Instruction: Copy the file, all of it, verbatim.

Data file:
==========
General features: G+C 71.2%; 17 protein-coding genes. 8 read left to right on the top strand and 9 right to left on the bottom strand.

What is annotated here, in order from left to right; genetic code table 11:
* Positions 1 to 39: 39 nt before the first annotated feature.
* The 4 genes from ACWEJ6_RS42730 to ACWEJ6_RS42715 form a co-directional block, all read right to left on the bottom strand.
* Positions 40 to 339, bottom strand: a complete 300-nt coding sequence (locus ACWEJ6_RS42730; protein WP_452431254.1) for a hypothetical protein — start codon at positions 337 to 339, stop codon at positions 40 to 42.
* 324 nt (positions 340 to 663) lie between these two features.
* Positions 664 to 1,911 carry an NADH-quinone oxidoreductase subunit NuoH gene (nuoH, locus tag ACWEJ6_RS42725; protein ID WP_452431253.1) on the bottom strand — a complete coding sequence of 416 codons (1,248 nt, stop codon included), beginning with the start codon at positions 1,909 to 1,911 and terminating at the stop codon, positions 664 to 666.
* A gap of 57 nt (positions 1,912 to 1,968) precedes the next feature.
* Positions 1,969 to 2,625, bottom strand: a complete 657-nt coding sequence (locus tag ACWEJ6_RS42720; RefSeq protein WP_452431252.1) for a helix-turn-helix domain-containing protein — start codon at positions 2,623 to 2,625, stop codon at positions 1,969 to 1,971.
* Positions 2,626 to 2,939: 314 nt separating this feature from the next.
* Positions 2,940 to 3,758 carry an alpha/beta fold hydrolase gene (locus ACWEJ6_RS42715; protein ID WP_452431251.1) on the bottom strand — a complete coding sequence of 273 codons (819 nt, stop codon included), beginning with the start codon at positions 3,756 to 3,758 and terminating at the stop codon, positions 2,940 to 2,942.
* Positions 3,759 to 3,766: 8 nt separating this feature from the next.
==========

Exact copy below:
General features: G+C 71.2%; 17 protein-coding genes. 8 read left to right on the top strand and 9 right to left on the bottom strand.

What is annotated here, in order from left to right; genetic code table 11:
* Positions 1 to 39: 39 nt before the first annotated feature.
* The 4 genes from ACWEJ6_RS42730 to ACWEJ6_RS42715 form a co-directional block, all read right to left on the bottom strand.
* Positions 40 to 339, bottom strand: a complete 300-nt coding sequence (locus ACWEJ6_RS42730; protein WP_452431254.1) for a hypothetical protein — start codon at positions 337 to 339, stop codon at positions 40 to 42.
* 324 nt (positions 340 to 663) lie between these two features.
* Positions 664 to 1,911 carry an NADH-quinone oxidoreductase subunit NuoH gene (nuoH, locus tag ACWEJ6_RS42725; protein ID WP_452431253.1) on the bottom strand — a complete coding sequence of 416 codons (1,248 nt, stop codon included), beginning with the start codon at positions 1,909 to 1,911 and terminating at the stop codon, positions 664 to 666.
* A gap of 57 nt (positions 1,912 to 1,968) precedes the next feature.
* Positions 1,969 to 2,625, bottom strand: a complete 657-nt coding sequence (locus tag ACWEJ6_RS42720; RefSeq protein WP_452431252.1) for a helix-turn-helix domain-containing protein — start codon at positions 2,623 to 2,625, stop codon at positions 1,969 to 1,971.
* Positions 2,626 to 2,939: 314 nt separating this feature from the next.
* Positions 2,940 to 3,758 carry an alpha/beta fold hydrolase gene (locus ACWEJ6_RS42715; protein ID WP_452431251.1) on the bottom strand — a complete coding sequence of 273 codons (819 nt, stop codon included), beginning with the start codon at positions 3,756 to 3,758 and terminating at the stop codon, positions 2,940 to 2,942.
* Positions 3,759 to 3,766: 8 nt separating this feature from the next.